As an active member of both the WA Edmund Rice Wisdom Group and the Edmund Rice Network, Trevanna continues to bring together all aspects of the Edmund Rice charism in the West. Her strong servant‐ leadership has encouraged the College to make links with other ministries, such as ER Mirrabooka, which works with migrants and refugees, and Tuart Place, that supports people abused in institutional care. Principal Domenic Burgio reports: “It was a moment of great joy for us as a community to have clients from Tuart Place attend our last two Eddie Rice Days. To hear one gentlemen say that “if you had told me I would ever step into a CBC school again, never mind have a lovely day, I would have laughed”, was heart‐warming.
Kaleb Taylor epitomises what it means to provide an education that is liberating and hope filled. In his role as the Aboriginal Mentor as CBHS, Kaleb has dynamically changed the landscape of the College and enhanced the cultural capacity of students, parents and staff through his great passion, vision, energy and enthusiasm.
Kaleb’s involvement in the school is not limited to his substantive role. He supports retreats, staff development days, student gatherings, traditional smoking ceremonies, reconciliation ceremonies, dance workshops, connection to country and leadership camps, music performances, Gifted and Talented Projects, social justice initiatives, school assemblies, liturgy programs and post-school programs, to name a few.
He regularly consults with and collaboratively works with the Aboriginal community and is well respected within his circle of Elders and mentors – primarily for his willingness to embrace and pass on culture so authentically. Kaleb is an emerging leader in his own community and he is person that many young people turn to for advice and inspiration.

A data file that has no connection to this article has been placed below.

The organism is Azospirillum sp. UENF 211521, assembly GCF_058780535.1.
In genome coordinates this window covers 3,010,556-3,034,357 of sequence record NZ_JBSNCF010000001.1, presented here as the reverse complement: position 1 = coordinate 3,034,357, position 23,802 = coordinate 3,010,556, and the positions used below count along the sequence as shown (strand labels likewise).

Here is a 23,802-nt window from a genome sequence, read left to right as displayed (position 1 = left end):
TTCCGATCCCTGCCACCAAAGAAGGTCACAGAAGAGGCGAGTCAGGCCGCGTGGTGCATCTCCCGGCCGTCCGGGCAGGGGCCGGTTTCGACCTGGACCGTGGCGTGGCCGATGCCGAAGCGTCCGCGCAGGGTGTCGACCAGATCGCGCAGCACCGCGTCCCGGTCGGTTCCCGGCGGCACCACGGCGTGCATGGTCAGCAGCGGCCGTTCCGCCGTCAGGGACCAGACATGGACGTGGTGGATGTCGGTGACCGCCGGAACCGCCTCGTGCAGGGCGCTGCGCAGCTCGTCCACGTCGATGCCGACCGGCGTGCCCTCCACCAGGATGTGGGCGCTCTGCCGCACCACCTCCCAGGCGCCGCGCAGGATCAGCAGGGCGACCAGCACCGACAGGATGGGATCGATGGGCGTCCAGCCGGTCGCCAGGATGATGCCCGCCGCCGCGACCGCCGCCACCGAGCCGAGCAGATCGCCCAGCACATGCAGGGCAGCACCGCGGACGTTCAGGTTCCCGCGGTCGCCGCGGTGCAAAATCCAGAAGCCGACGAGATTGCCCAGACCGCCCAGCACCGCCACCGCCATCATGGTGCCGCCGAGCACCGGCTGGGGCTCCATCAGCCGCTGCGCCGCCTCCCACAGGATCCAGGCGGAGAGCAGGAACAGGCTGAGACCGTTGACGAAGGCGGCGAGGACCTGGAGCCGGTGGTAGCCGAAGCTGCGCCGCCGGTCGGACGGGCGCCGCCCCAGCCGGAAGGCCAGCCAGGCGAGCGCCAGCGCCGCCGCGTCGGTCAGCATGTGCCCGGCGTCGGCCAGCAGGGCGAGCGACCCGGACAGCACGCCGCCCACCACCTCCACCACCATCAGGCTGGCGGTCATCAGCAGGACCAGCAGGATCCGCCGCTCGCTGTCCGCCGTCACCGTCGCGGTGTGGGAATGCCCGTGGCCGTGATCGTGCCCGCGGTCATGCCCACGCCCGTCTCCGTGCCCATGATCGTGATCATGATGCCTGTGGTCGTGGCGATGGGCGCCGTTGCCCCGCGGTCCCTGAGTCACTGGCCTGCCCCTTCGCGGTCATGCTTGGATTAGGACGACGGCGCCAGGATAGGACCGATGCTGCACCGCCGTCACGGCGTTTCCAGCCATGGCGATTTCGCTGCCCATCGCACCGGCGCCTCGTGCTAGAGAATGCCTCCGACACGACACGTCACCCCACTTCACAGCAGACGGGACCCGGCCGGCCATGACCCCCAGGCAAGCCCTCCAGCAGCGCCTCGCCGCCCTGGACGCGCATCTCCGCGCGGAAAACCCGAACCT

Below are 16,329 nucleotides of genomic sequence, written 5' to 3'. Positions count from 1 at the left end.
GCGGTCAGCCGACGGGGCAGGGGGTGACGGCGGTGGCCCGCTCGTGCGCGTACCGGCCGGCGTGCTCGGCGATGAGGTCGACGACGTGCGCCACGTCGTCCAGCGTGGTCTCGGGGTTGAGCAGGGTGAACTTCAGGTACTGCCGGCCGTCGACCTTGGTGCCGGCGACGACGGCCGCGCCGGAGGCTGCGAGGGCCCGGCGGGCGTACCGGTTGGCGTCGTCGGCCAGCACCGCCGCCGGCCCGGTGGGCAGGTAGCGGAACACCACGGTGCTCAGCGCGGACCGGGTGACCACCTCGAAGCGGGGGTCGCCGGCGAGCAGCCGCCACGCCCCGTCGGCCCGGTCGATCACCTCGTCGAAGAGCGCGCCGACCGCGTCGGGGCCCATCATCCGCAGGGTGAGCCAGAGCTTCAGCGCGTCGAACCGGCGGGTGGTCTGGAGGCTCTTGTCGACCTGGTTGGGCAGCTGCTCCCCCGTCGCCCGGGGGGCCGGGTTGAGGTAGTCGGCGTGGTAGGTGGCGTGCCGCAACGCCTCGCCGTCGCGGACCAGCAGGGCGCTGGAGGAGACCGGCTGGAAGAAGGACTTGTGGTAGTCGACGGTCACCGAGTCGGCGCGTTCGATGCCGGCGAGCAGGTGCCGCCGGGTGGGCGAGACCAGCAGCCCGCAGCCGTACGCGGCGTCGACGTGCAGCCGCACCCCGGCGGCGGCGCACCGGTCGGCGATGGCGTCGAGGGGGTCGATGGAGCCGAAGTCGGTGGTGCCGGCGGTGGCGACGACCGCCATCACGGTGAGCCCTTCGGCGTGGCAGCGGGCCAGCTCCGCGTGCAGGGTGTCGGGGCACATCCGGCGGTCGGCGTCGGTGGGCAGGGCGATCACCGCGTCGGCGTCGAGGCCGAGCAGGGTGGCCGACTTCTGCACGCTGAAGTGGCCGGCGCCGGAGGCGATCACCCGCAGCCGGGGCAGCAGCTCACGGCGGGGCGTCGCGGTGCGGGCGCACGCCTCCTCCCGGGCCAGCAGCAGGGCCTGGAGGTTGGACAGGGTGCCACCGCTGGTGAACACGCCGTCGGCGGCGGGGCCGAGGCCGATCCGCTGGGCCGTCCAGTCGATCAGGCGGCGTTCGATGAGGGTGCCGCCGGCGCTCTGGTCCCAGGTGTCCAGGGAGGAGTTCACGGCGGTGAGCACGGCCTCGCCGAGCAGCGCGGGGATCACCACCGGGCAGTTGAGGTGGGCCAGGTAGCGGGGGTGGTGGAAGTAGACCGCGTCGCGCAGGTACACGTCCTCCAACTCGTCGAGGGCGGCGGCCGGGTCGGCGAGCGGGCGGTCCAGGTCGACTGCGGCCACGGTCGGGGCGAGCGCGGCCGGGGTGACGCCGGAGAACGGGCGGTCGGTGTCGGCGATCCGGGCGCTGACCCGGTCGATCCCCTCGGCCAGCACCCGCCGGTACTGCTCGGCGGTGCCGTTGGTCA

At Lewisham, Kaleb’s contribution has been significant. Just to highlight a few of his many achievements: Each year Kaleb orchestrates a production of indigenous talent encompassing oratory, music, dance, and art at the annual NAIDOC assembly; He can often be found team-teaching across a variety of KLAs and visits classrooms as he proudly provides the platform for all to learn and be immersed in Aboriginal culture; He has introduced Aboriginal house totems and indigenous house crosses, He organises the annual Deadly Gadigal Aboriginal Gathering dinner and Awards night hosted by the school for Aboriginal families and the local mob. It is at this dinner that school proudly acknowledges the many wonderful personal achievements of Aboriginal students.
Kaleb was also involved in the development of EREA’s Aboriginal and Torres Strait Islander policy response document and has led workshops at a number of schools as well as unpacking this document and helping CBHS develop its own Aboriginal and Torres Strait Islander Belief Statement.
As one colleague commented: “Kaleb’s vision and expertise sees the Liberating Education touchstone resonate strongly because of his array of talents and dynamic presence - and CBHS is the richer for it.”